Affordable Access

Access to the full text

Transformative Poetry. A Case Study of W. H. Auden’s Musée Des Beaux Arts and General Conclusions

Authors
  • Sarot, Marcel
Type
Published Article
Journal
Perichoresis
Publisher
De Gruyter Open
Publication Date
Oct 01, 2016
Volume
14
Issue
2
Pages
81–97
Identifiers
DOI: 10.1515/perc-2016-0012
Source
De Gruyter
Keywords
License
Green

Abstract

This article situates Auden’s poem Musée des Beaux Arts in the process of his conversion to Christianity. The author argues for the layered intertextuality of the poem, in which allusions to Bruegel’s Landscape with the Fall of Icarus, The Census at Jerusalem, and The Massacre of the Innocents can be recognised. Moreover, Philippe de Champaigne’s Presentation in the Temple and Peter Paul Rubens’s The Martyrdom of St Livinus (in the same museum in Brussels) seem also to have influenced the poem. Finally, there is reason to suppose that John Singer Sargent’s Crashed Aeroplane influenced Auden. In an analysis of the structure of the poem, the author argues that there is a clear structure hidden under the surface of day-to-day language. He connects this hidden structure with Auden’s poem The Hidden Law, and suggests that Auden wished to claim that even though we cannot understand suffering, it has a hidden meaning known only to God. This hidden meaning connects our suffering with the self-emptying of Christ, a connection which the author demonstrates is in fact also made in Musée des Beaux Arts.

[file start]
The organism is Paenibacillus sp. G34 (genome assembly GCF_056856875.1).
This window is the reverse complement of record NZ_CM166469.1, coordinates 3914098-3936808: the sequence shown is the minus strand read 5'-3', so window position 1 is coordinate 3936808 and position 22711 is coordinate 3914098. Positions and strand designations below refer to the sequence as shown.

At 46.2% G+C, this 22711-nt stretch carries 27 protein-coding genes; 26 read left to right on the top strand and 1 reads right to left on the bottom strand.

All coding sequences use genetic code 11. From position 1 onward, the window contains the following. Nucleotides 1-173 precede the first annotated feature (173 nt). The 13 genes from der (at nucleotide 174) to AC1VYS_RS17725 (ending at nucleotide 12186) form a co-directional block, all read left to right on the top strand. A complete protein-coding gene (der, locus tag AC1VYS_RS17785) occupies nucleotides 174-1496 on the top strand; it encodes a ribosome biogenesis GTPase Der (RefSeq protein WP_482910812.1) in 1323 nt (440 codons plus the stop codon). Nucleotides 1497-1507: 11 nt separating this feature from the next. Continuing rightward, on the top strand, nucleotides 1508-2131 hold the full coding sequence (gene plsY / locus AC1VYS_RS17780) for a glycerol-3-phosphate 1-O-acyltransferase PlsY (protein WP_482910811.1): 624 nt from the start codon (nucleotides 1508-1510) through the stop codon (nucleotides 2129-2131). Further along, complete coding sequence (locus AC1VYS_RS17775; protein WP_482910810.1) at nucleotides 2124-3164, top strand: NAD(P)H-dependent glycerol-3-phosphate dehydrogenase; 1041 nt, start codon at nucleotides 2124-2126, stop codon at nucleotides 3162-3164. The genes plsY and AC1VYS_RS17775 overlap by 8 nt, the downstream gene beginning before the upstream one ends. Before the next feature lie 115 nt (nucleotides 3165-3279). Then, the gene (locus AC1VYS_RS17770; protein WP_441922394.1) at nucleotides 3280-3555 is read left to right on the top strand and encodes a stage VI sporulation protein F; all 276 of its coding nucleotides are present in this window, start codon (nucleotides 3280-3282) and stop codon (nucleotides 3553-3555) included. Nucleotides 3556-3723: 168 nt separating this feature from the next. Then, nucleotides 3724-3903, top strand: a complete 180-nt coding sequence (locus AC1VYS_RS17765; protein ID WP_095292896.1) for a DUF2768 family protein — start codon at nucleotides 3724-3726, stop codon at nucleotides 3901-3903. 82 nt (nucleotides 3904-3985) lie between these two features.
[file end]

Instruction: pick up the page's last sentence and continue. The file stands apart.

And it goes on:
Report this publication

Statistics

Seen <100 times